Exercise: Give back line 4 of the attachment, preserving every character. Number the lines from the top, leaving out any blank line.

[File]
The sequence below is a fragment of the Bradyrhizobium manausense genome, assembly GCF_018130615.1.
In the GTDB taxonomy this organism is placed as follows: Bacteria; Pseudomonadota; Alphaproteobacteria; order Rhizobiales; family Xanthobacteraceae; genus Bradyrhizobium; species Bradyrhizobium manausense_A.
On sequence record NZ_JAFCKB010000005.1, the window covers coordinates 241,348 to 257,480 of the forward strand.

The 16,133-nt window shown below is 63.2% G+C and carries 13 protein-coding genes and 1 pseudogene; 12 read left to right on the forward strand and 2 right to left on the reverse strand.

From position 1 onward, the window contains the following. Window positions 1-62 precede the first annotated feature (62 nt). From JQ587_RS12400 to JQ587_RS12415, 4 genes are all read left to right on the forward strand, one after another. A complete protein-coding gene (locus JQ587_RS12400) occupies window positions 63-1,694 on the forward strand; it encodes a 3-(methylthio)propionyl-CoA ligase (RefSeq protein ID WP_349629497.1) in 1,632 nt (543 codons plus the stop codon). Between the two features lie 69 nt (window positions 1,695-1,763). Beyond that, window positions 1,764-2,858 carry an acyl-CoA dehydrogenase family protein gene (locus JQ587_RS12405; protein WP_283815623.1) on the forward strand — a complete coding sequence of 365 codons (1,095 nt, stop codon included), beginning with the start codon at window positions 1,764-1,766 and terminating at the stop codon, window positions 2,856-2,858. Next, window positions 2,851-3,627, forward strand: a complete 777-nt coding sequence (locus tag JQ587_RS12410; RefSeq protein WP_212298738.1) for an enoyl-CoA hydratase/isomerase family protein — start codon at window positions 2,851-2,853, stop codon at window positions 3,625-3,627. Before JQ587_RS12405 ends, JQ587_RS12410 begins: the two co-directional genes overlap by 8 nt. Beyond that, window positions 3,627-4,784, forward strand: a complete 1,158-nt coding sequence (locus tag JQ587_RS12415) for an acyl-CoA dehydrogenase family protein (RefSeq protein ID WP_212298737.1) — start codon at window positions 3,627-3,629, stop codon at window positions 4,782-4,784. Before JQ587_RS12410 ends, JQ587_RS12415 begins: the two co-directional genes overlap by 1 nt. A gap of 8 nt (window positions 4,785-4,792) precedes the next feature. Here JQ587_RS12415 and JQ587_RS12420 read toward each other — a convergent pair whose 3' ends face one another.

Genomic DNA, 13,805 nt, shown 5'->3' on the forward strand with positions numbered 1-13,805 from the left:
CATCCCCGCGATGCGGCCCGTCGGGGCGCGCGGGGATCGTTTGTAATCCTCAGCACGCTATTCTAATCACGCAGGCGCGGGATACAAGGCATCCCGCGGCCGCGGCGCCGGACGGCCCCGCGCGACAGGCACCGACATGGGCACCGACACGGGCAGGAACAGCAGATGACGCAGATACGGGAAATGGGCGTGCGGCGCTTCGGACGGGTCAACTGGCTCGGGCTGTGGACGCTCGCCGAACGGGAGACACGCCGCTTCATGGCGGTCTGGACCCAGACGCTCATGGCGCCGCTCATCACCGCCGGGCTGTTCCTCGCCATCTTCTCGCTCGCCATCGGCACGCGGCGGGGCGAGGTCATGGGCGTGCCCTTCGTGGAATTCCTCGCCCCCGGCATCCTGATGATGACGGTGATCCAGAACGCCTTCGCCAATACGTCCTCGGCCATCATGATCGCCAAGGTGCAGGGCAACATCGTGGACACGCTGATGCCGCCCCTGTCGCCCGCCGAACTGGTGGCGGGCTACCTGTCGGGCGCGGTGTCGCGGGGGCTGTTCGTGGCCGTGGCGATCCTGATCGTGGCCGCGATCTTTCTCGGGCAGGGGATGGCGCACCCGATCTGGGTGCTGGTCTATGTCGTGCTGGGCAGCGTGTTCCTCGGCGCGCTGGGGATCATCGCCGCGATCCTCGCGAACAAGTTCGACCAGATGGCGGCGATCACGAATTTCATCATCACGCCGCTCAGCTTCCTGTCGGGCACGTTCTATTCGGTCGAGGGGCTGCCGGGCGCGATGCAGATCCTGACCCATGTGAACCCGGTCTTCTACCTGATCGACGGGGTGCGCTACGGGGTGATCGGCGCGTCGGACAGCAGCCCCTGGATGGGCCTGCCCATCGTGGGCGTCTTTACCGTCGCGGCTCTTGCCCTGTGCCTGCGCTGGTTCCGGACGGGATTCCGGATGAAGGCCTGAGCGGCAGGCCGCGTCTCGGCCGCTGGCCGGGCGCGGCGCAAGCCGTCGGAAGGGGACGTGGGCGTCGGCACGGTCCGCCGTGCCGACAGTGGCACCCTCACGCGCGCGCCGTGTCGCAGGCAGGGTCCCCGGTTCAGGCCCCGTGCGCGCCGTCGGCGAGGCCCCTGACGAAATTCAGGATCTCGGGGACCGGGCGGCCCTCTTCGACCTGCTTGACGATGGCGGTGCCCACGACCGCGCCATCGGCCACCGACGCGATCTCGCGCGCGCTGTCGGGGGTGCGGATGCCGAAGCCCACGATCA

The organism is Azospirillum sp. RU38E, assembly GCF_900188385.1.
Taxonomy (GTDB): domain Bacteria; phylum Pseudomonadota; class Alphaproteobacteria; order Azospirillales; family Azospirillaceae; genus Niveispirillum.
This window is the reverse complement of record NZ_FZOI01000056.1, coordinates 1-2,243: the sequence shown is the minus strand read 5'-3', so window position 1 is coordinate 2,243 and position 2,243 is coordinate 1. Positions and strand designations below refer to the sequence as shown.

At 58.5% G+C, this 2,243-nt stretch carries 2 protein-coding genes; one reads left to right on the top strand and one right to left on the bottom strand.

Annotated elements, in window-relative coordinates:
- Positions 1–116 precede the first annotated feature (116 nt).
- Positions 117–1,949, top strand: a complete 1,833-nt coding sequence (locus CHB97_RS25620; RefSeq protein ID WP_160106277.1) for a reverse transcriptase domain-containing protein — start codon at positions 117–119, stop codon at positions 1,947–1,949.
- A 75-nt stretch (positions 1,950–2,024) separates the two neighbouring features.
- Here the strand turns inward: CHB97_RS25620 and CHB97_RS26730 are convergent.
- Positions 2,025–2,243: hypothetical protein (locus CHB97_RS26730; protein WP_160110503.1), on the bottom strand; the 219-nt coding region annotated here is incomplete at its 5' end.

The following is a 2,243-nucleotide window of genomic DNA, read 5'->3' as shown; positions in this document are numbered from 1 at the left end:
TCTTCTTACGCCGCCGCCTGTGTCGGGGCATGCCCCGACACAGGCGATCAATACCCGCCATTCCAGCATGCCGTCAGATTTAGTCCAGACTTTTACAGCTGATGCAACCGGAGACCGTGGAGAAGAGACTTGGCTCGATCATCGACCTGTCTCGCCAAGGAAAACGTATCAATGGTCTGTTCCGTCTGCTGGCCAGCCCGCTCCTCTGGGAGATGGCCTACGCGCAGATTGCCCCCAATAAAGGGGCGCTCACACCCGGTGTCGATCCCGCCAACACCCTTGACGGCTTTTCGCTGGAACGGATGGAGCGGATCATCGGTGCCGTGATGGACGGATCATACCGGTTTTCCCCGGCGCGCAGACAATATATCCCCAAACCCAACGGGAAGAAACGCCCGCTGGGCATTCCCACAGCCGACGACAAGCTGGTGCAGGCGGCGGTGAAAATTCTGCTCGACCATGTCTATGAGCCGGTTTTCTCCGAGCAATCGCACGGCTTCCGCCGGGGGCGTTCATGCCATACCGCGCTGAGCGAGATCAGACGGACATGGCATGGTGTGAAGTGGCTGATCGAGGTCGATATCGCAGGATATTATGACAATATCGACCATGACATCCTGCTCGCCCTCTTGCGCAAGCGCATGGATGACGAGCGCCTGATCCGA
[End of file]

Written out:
The 16,133-nt window shown below is 63.2% G+C and carries 13 protein-coding genes and 1 pseudogene; 12 read left to right on the forward strand and 2 right to left on the reverse strand.